An update

This post looked at two widely-variant views on the math of voter fraud, first of “voter impersonation fraud” (casting an illegal ballot) versus “voter suppression,” which is much easier to pull off. November’s Congressional election in North Carolina’s Ninth District brought back a third example, which is old fashioned “election fraud,” where absentee ballots have appeared to actually having been stolen or filled out by another party.

This type of fraud would fall into a category I later wrote about called “small conspiracies,” where just two or three people can still pull off this kind of heist in some poorly-monitored local elections. Doing this nationwide would, however, rise to the level of “grand conspiracy,” which I also wrote about. The math suggests strongly that most purported grand conspiracies are mythical fantasies.

Note that the second part in this series about politics and math, on the subject of Medicare-for-all, has now been posted.


  1. Rice University. “Hand counts of votes may cause errors.” ScienceDaily, 2 February 2012.
  2. Suede, Michael. “What Percentage of The US Adult Population Has a Felony Conviction?” Libertarian News, 5 June 2014.
  3. Nineteen foreign nationals are being prosecuted for voting in North Carolina’s 2016 election out of 4.8 million voted cast (0.0004%), but fraudulent intent has not yet been proven. Wines, Michael. “19 Noncitizens Voted Illegally in 2016 in North Carolina, U.S. Charges.” The New York Times, 25 Aug. 2018.
  4. See this earlier post about an important Virginia state election that came down to a tie, and the drawing of lots to determine a winner.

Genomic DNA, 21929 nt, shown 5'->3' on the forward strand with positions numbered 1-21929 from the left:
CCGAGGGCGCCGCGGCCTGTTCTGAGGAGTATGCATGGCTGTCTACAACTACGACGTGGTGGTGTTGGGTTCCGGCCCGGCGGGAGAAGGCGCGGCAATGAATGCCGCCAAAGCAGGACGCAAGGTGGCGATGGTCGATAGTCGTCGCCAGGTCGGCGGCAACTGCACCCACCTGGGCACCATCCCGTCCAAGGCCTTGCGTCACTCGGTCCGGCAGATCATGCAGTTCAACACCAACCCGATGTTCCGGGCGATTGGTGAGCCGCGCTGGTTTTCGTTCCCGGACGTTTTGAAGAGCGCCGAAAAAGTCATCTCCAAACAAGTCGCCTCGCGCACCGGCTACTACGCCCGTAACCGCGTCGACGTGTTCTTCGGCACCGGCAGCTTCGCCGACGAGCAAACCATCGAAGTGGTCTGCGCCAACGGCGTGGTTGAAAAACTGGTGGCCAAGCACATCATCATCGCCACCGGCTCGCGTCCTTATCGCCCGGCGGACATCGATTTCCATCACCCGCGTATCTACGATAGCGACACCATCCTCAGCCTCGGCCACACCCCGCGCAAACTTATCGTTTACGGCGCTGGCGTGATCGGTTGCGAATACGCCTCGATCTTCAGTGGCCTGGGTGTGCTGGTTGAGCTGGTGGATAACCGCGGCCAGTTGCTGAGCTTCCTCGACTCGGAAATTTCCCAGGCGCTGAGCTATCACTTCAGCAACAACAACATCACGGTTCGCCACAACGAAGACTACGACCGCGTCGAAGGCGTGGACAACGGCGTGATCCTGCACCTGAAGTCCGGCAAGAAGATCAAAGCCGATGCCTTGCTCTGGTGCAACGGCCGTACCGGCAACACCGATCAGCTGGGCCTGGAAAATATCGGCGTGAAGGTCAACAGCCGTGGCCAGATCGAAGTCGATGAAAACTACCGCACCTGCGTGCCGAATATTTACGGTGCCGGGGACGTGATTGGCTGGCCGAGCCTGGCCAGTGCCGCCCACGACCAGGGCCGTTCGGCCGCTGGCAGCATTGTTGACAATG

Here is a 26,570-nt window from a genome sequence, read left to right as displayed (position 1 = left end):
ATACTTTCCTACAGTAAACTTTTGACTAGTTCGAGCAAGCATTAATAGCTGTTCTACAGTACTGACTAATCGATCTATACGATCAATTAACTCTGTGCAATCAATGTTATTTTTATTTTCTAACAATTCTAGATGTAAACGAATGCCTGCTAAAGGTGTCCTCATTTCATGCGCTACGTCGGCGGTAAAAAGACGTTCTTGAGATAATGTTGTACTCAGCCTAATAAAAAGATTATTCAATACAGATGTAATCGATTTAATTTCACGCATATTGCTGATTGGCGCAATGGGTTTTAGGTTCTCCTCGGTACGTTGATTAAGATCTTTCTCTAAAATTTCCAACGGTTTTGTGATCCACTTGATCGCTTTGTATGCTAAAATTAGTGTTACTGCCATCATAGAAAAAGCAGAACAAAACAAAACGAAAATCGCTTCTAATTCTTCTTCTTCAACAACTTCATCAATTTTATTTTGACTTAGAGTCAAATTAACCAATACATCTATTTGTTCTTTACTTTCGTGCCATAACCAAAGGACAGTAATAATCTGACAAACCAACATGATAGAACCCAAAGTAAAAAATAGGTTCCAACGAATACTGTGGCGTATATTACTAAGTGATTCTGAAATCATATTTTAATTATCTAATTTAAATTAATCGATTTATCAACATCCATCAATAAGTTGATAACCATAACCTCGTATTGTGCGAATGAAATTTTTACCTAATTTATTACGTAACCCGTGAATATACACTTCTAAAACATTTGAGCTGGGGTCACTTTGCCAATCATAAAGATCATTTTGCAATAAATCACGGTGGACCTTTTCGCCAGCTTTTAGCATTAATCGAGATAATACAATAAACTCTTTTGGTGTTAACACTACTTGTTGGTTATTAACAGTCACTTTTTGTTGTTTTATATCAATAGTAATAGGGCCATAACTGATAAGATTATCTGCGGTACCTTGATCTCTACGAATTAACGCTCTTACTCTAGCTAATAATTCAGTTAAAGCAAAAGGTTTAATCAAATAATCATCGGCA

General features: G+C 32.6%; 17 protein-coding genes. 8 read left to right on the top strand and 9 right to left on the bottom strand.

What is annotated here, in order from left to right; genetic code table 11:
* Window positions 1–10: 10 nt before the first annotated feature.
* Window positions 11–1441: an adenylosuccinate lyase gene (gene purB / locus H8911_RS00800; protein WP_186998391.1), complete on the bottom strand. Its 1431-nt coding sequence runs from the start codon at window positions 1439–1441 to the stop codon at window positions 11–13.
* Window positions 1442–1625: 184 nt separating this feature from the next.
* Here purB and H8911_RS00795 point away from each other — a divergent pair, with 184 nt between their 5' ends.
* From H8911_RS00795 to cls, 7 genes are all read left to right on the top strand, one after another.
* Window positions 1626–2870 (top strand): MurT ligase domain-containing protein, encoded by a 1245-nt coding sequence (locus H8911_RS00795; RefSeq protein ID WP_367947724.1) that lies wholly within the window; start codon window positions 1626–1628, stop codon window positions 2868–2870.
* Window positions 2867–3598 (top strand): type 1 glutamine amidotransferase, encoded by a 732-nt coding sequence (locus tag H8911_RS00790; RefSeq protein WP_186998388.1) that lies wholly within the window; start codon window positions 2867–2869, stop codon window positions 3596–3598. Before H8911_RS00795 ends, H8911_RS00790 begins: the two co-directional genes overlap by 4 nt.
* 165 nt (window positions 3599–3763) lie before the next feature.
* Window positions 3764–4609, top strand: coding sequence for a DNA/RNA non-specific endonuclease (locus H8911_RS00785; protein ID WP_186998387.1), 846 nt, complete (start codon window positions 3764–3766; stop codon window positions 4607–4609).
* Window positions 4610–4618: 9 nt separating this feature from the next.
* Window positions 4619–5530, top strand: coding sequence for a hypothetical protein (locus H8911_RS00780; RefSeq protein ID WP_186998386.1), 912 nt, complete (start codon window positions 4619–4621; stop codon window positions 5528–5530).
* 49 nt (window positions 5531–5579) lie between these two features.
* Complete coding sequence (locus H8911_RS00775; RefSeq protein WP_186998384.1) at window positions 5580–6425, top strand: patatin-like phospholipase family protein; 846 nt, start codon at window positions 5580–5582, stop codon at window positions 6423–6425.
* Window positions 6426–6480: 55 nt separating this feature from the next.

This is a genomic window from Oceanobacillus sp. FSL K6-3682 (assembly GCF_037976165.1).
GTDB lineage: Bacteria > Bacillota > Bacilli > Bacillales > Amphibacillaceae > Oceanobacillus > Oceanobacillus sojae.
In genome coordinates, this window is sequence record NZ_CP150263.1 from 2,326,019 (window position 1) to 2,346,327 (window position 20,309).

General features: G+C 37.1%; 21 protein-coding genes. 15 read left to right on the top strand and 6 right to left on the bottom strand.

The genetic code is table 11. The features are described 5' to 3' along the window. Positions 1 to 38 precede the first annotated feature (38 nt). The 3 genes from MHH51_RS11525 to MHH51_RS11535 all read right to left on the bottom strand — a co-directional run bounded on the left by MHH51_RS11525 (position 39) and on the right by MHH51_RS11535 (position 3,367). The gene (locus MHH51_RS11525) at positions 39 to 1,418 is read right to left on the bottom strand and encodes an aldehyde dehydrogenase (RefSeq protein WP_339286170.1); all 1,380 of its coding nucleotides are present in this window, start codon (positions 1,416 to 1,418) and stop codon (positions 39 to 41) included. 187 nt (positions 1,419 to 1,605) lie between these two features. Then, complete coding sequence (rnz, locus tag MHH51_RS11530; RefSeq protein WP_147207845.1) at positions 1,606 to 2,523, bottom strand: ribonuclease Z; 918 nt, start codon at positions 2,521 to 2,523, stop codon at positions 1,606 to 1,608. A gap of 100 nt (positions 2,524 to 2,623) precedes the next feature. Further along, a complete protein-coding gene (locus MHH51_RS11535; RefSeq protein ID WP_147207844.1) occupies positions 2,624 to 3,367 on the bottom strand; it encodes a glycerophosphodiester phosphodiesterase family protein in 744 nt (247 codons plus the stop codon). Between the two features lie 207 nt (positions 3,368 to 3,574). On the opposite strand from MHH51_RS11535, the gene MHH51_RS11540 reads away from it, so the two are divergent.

5. One of the few identified cases of “voter ID” fraud in 2016 was a Trump voter, and this case highlighted how most voter impersonation fraud is not due to conspiracy, but is rather just plain stupidity at work. Gordon, Michael. “DA Won’t Prosecute Woman Who Followed Mom’s ‘Dying Wish’ and Cast Illegal Vote for Trump.”  Charlotte Observer, 26 April, 2017.
  6. Political polls usually use unreliable and biased methods (e.g., calling landlines) to ask questions of anonymous people, who may or not be forthright, regarding a future intention, and then try to adjust for known biases in the sample. On the other hand, an after-the-fact statistical sample of votes cast determines that a purported voter either was or was not legally registered, and indeed was the person who voted. The latter is of much higher mathematical reliability in finding fraud or errors.
  7. The 2000 Bush-Gore recount in Florida was not about voter fraud. Instead, it revealed the more basic, and much higher-probability human-error causes of miscounts, as well as the ability of supposedly apolitical courts to put their thumb on the scale.
  8. Chappell, Bill. “Judge Tosses Kansas’ Proof-Of-Citizenship Voter Law And Rebukes Sec. Of State Kobach.” NPR, 19 June 2018.

Leave a Reply

Your email address will not be published. Required fields are marked *

This site uses Akismet to reduce spam. Learn how your comment data is processed.